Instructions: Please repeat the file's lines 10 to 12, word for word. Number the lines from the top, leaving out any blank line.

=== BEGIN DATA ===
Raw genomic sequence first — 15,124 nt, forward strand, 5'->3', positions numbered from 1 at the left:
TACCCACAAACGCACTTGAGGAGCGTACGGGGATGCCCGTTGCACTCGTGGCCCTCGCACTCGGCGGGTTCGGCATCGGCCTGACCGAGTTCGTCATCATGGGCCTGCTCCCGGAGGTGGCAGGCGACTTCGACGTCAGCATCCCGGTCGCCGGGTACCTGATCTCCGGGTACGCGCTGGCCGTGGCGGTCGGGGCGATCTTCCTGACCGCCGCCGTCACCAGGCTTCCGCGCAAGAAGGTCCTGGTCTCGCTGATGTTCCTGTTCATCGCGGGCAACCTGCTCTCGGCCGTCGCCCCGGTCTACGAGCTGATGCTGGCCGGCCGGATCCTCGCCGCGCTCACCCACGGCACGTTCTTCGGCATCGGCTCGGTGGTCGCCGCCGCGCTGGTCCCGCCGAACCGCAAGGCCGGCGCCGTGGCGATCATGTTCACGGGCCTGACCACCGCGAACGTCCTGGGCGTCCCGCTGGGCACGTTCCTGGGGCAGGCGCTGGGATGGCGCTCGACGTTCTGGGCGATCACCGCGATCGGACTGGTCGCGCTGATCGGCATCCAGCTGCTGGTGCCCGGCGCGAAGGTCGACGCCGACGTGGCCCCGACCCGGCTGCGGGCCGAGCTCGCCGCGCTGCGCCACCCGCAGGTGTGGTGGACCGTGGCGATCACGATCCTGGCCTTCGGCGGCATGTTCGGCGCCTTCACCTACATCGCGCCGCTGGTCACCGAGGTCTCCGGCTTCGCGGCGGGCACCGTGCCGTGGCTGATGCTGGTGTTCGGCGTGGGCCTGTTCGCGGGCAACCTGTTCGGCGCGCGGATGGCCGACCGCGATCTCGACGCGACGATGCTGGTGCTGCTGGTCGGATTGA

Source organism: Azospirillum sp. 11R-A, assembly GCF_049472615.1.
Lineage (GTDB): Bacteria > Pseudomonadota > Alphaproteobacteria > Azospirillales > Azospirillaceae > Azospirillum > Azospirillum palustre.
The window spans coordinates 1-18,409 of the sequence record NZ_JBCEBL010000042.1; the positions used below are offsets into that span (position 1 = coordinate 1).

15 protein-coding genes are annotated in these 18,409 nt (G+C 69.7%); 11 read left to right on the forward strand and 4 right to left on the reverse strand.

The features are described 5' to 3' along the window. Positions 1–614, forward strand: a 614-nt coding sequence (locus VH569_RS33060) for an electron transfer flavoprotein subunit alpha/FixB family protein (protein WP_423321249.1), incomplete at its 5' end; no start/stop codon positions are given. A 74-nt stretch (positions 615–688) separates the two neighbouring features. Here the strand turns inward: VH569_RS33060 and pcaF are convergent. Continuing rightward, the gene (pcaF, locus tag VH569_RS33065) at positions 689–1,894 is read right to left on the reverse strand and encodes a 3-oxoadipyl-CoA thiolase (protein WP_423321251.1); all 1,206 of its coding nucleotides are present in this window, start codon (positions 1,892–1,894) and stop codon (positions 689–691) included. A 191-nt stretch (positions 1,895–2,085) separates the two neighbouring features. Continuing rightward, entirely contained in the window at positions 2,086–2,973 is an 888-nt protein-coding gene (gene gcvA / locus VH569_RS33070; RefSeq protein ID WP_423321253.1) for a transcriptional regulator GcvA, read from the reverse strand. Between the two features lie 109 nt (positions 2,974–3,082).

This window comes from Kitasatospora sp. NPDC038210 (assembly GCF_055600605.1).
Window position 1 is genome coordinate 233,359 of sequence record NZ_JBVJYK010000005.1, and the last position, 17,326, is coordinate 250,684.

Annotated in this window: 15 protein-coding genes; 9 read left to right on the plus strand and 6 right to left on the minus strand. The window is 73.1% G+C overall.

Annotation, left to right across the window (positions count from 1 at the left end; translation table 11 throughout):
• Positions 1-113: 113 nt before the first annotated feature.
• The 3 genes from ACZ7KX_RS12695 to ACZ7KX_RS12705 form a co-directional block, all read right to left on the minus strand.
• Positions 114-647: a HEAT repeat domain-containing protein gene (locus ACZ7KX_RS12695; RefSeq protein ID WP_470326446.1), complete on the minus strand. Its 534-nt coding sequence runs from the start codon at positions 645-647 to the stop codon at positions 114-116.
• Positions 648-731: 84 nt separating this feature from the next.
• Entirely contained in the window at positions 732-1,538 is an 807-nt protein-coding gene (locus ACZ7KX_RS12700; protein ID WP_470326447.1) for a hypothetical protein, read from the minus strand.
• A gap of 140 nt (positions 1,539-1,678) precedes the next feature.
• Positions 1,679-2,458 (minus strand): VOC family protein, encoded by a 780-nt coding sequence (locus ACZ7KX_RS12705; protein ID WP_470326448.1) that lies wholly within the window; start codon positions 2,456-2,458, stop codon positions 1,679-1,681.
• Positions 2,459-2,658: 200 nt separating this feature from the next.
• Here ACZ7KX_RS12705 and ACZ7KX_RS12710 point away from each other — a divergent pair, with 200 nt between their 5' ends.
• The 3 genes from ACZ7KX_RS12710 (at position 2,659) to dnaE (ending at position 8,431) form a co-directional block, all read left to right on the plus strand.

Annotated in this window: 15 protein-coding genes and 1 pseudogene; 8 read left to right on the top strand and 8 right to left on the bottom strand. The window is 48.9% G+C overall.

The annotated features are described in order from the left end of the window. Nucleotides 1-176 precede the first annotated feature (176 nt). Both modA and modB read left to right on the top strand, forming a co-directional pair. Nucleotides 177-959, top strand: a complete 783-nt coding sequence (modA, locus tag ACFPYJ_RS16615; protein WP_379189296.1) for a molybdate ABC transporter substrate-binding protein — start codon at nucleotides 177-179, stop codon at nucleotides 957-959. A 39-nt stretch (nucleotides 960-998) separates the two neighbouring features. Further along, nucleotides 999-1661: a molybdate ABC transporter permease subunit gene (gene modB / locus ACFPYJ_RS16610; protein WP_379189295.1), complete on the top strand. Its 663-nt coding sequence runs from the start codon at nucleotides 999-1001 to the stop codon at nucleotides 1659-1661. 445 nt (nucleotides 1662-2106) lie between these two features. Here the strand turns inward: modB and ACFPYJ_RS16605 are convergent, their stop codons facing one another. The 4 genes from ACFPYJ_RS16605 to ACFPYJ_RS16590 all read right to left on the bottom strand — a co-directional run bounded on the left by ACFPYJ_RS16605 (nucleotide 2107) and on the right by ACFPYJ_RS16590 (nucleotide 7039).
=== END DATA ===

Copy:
Annotated in this window: 15 protein-coding genes; 9 read left to right on the plus strand and 6 right to left on the minus strand. The window is 73.1% G+C overall.

Annotation, left to right across the window (positions count from 1 at the left end; translation table 11 throughout):
• Positions 1-113: 113 nt before the first annotated feature.